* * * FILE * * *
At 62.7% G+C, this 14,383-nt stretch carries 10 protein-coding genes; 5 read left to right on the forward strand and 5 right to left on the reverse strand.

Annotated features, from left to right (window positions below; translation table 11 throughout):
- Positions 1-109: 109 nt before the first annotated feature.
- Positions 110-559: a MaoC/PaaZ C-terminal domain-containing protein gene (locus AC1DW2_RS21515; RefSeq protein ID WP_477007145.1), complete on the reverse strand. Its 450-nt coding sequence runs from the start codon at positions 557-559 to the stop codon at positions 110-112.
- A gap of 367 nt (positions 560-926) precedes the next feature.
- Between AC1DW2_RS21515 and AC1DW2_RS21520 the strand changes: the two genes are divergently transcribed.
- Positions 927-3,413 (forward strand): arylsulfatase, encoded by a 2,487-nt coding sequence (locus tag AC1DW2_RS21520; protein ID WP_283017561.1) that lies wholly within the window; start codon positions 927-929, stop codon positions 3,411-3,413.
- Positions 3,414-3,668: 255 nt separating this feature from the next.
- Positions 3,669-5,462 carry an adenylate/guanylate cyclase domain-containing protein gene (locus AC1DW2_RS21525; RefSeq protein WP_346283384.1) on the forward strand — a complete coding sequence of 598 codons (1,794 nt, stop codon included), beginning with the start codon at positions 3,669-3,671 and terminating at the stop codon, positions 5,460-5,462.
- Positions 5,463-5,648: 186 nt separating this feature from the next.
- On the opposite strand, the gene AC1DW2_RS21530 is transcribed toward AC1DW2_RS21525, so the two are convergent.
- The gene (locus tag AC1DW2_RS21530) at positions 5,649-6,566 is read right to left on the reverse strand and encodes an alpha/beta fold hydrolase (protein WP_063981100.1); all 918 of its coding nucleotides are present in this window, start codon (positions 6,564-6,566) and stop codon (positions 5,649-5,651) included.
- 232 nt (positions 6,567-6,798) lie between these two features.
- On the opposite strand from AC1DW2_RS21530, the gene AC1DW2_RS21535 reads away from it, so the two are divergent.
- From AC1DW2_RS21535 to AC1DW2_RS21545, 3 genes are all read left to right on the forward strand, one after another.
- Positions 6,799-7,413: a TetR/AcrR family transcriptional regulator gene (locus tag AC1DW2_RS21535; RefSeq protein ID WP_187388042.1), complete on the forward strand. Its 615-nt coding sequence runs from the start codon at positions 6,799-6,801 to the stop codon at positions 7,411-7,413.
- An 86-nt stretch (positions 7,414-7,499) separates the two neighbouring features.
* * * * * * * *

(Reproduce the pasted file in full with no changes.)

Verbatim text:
At 62.7% G+C, this 14,383-nt stretch carries 10 protein-coding genes; 5 read left to right on the forward strand and 5 right to left on the reverse strand.

Annotated features, from left to right (window positions below; translation table 11 throughout):
- Positions 1-109: 109 nt before the first annotated feature.
- Positions 110-559: a MaoC/PaaZ C-terminal domain-containing protein gene (locus AC1DW2_RS21515; RefSeq protein ID WP_477007145.1), complete on the reverse strand. Its 450-nt coding sequence runs from the start codon at positions 557-559 to the stop codon at positions 110-112.
- A gap of 367 nt (positions 560-926) precedes the next feature.
- Between AC1DW2_RS21515 and AC1DW2_RS21520 the strand changes: the two genes are divergently transcribed.
- Positions 927-3,413 (forward strand): arylsulfatase, encoded by a 2,487-nt coding sequence (locus tag AC1DW2_RS21520; protein ID WP_283017561.1) that lies wholly within the window; start codon positions 927-929, stop codon positions 3,411-3,413.
- Positions 3,414-3,668: 255 nt separating this feature from the next.
- Positions 3,669-5,462 carry an adenylate/guanylate cyclase domain-containing protein gene (locus AC1DW2_RS21525; RefSeq protein WP_346283384.1) on the forward strand — a complete coding sequence of 598 codons (1,794 nt, stop codon included), beginning with the start codon at positions 3,669-3,671 and terminating at the stop codon, positions 5,460-5,462.
- Positions 5,463-5,648: 186 nt separating this feature from the next.
- On the opposite strand, the gene AC1DW2_RS21530 is transcribed toward AC1DW2_RS21525, so the two are convergent.
- The gene (locus tag AC1DW2_RS21530) at positions 5,649-6,566 is read right to left on the reverse strand and encodes an alpha/beta fold hydrolase (protein WP_063981100.1); all 918 of its coding nucleotides are present in this window, start codon (positions 6,564-6,566) and stop codon (positions 5,649-5,651) included.
- 232 nt (positions 6,567-6,798) lie between these two features.
- On the opposite strand from AC1DW2_RS21530, the gene AC1DW2_RS21535 reads away from it, so the two are divergent.
- From AC1DW2_RS21535 to AC1DW2_RS21545, 3 genes are all read left to right on the forward strand, one after another.
- Positions 6,799-7,413: a TetR/AcrR family transcriptional regulator gene (locus tag AC1DW2_RS21535; RefSeq protein ID WP_187388042.1), complete on the forward strand. Its 615-nt coding sequence runs from the start codon at positions 6,799-6,801 to the stop codon at positions 7,411-7,413.
- An 86-nt stretch (positions 7,414-7,499) separates the two neighbouring features.